The Newtown Pentacle

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Posts Tagged ‘DSNY

rigid objections

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Tuesday

– photo by Mitch Waxman

One divides his outside time into “long walks” and “short walks.” A long one usually involves the words “Maspeth” or “Greenpoint,” whereas the short ones involve “Ravenswood” or “Triborough.” Sometimes a short walk will find me walking a mile one way, making a right turn and walking another mile, and then angling my toes back towards HQ here on Astoria’s Broadway. I’m always looking for something interesting to photograph along the way, and I have my “dance card” of subject matter in mind when setting out.

Automotive maintenance facilities have recently been added to my dance card, or “shot list” if you must – gas stations, car washes, tire shops. Luckily, Astoria’s 31st street offers opportunity on two of those three items.

– photo by Mitch Waxman

These sorts of businesses are disappearing rapidly, given the current fashion amongst the Real Estate Industrial Complex and their conspirators in elected office to espouse bicycles as a “green alternative” to automotive transportation. Negating the need for these auto based businesses, you might as well build luxury condo towers where they used to be and act all sanctimonious about it. Whatever.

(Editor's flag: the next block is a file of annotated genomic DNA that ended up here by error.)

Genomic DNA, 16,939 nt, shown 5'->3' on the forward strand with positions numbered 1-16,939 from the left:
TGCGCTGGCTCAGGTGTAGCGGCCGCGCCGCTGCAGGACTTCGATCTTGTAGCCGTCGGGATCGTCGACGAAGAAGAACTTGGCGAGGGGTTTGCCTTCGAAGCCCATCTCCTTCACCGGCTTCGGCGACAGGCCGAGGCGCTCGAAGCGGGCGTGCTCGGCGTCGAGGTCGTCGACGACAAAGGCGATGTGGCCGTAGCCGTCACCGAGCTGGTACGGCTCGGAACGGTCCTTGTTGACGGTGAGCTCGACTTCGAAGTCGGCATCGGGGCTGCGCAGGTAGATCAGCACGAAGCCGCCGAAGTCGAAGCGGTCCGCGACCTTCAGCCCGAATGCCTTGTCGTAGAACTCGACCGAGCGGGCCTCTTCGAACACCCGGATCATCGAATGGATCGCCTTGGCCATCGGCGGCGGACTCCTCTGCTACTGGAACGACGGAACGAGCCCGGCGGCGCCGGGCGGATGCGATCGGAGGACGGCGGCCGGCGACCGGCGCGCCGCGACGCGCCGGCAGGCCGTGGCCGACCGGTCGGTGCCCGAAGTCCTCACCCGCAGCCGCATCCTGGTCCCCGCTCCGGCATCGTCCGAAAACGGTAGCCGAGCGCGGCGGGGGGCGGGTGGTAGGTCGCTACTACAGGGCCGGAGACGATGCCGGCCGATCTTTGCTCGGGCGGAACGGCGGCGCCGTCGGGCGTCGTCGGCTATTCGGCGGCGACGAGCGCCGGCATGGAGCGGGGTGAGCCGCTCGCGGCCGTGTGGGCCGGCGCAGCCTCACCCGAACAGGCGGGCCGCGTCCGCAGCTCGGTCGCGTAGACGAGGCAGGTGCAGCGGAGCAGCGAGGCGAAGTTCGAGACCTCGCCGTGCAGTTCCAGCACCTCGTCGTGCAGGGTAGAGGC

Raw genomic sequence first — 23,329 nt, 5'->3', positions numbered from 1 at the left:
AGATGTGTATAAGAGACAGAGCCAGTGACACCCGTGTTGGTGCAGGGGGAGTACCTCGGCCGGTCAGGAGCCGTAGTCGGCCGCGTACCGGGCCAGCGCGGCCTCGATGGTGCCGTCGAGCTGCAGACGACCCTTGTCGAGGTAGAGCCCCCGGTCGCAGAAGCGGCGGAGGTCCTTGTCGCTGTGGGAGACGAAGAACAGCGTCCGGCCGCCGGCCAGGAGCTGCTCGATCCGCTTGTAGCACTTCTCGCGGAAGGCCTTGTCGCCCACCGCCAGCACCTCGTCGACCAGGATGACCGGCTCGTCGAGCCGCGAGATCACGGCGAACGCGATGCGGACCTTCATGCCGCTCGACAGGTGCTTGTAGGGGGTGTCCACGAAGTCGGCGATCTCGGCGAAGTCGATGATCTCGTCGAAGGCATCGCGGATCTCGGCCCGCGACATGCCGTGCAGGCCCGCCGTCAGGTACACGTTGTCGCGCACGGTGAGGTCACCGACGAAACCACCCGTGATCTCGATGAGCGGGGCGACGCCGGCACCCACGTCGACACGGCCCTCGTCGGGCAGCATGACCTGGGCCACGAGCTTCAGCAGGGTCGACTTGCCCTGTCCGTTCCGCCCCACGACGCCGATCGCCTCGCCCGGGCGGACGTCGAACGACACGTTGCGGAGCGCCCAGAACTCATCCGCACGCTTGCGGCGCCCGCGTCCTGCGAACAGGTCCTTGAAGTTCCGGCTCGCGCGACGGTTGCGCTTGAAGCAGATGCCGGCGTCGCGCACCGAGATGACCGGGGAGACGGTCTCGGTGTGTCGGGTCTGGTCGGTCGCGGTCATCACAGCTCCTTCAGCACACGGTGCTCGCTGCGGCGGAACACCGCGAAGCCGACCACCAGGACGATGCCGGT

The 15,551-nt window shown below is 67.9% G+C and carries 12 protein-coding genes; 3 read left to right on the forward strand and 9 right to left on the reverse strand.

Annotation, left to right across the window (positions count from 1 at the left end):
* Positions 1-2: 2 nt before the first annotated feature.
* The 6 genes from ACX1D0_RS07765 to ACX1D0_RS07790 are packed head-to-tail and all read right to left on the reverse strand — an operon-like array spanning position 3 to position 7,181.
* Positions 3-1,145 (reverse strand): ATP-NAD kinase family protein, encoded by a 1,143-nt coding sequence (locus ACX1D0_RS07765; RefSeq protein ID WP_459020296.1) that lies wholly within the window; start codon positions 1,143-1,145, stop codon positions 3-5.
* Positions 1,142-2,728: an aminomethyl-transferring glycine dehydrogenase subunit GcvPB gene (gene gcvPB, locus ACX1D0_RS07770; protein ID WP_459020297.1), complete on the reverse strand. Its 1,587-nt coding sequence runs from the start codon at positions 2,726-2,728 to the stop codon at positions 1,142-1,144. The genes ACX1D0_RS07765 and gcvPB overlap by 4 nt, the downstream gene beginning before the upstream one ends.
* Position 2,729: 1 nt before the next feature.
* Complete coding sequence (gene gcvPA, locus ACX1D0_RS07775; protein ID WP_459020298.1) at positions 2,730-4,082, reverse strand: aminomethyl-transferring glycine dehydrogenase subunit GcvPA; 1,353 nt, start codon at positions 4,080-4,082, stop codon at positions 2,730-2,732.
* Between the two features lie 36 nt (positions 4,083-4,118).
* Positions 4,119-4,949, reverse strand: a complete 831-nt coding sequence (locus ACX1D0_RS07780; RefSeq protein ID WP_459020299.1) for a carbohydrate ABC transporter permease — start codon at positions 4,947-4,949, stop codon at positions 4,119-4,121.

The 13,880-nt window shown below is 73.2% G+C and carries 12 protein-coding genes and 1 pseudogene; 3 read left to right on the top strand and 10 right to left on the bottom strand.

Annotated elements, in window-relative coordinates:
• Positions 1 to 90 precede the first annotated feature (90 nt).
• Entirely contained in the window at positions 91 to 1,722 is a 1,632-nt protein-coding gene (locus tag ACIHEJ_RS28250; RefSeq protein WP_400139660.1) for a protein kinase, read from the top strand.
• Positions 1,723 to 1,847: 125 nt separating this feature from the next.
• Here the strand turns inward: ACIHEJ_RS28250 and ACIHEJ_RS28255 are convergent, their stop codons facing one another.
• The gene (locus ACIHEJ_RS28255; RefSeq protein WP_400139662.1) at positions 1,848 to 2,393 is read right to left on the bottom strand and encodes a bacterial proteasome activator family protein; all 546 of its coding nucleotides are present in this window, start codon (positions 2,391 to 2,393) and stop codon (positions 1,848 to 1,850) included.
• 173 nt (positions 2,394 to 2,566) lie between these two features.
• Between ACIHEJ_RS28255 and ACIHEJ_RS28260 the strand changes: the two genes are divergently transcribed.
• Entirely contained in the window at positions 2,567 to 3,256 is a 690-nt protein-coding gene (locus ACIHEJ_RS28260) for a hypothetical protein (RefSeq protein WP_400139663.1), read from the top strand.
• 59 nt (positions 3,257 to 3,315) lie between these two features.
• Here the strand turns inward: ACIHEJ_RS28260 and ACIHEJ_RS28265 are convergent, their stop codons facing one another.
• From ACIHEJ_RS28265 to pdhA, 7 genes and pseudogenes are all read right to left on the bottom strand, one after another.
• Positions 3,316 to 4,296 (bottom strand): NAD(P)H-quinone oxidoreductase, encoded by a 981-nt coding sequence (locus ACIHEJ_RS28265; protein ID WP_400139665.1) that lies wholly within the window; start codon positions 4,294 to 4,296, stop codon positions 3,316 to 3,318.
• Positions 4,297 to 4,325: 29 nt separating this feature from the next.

This particular short walk found me scuttling along Northern Blvd. to 31st street, making a right at 31st, and then shlepping northwards to Astoria Blvd., then looping back south to Broadway in a zig zag along the residential streets in the 40’s. I didn’t want to go too far from home as rain was forecast for the particular late January night I was out and about and shooting these photos. Freezing rain sucks.

– photo by Mitch Waxman

One adjures the NYC DOT, whenever the opportunity arrives, to do something about the street lighting situation along 31st street. My opinion that the Governor’s rebuild of the various stations of the elevated trackage has vastly improved the lighting situation at the various corners that you encounter them conflicts with the general ennui most political people feel about Albany’s Dark Lord of the Sith. Even a master of the dark side can brighten things up if he so chooses, and these precise bastions of illumination offered by the Empire State provide stark contrast to the dark and often disconcerting streetscapes maintained by the minions of the Dope from Park Slope – despite his Zero Vision mission. Or… Vision Zero, right? Got to stop confusing the terms, even though both Governor and Mayor are contaminant minions of the Dark Side of the Force.

Saying that, by the time I got to Astoria Blvd. my spectacles began to get stippled by the first drops of that freezing rain and a humble narrator decided to double time it back to HQ. Hooray, and may the Force be with you.

Note: I’m writing this and several of the posts you’re going to see for the next week at the beginning of the week of Monday, March 8th. My plan is to continue doing my solo photo walks around LIC and the Newtown Creek in the dead of night as long as that’s feasible. If you continue to see regular updates here, that means everything is kosher as far as health and well being. If the blog stops updating, it means that things have gone badly for a humble narrator.


“follow” me on Twitter- @newtownpentacle


Buy a book!

In the Shadows at Newtown Creek,” an 88 page softcover 8.5×11 magazine format photo book by Mitch Waxman, is now on sale at blurb.com for $30.

Written by Mitch Waxman

March 9, 2021 at 12:00 pm

ominous potions

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Maspeth Monday

– photo by Mitch Waxman